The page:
and there is no requirement for registration or other formalities before legal
protection can be conferred, this position is formally stipulated under section
3 of the Bill for the first time. The section provides that copyright
protection under the Bill shall not be subject to any formalities.


With respect to the defence of Fair Use, the Bill introduces
factors to be considered in determining whether a particular use of a
copyrighted work amounts to fair use or not. These factors include:


·        1.  The nature of the work

·         2. The amount and
substantiality of the portion used in relation to the work as a whole;

·         3. The effect of the use
upon the potential market for or value of the work; and

·    4. If the use does not
conflict with a normal exploitation of the work and does not unreasonably
prejudice the legitimate interests of the owner of copyright.

o   Special provisions for archives, libraries,
museums and galleries was introduced in section 21 of the Bill.

o    Section 22 also makes provisions for Special
exception to the use of copyrighted works by Blind, Visually Impaired or other
print Disabled persons.


The Bill provides that unless otherwise provided by agreement,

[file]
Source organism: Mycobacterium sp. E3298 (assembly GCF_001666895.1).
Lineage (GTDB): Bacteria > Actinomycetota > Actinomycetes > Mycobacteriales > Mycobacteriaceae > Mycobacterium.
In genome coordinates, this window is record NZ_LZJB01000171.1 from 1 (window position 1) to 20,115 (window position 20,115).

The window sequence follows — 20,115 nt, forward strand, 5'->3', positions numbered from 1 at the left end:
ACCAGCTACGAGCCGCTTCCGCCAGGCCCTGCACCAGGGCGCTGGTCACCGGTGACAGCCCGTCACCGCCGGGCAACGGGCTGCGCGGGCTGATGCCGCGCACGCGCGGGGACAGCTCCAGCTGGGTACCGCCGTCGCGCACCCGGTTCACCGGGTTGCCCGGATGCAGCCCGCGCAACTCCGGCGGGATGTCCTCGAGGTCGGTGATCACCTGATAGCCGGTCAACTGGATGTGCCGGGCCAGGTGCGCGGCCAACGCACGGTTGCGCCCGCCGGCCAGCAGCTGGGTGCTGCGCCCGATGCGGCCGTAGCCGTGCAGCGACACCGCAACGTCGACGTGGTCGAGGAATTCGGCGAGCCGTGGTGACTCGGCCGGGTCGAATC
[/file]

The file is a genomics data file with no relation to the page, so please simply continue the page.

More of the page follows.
copyright in a collective work shall vest in the natural or legal person on the
initiative and under the direction of whom the work has been created. It
further provides that the authors of the works incorporated in a collective
work shall, unless otherwise agreed, retain the exclusive right to exploit
their works independently of the use of the collective work.



The Nigerian Copyright
Commission (NCC) is empowered under the Bill to authorize the use of
copyrighted material by any person for the purposes of: –

Rectifying an abuse of
dominant market position;

To remedy abuse of rights;

To promote public

The following factors
must, however, be taken into consideration by the NCC before the authorization
of a compulsory license. These are:

  1. That prior to such use, the
    proposed user has made efforts to obtain authorization from the owner of
    the protected material on reasonable commercial terms and conditions and
    that such efforts have not been successful within a reasonable period.
    This condition may be waived by the NCC in the event of a national
    emergency or other circumstances of extreme urgency or in cases of public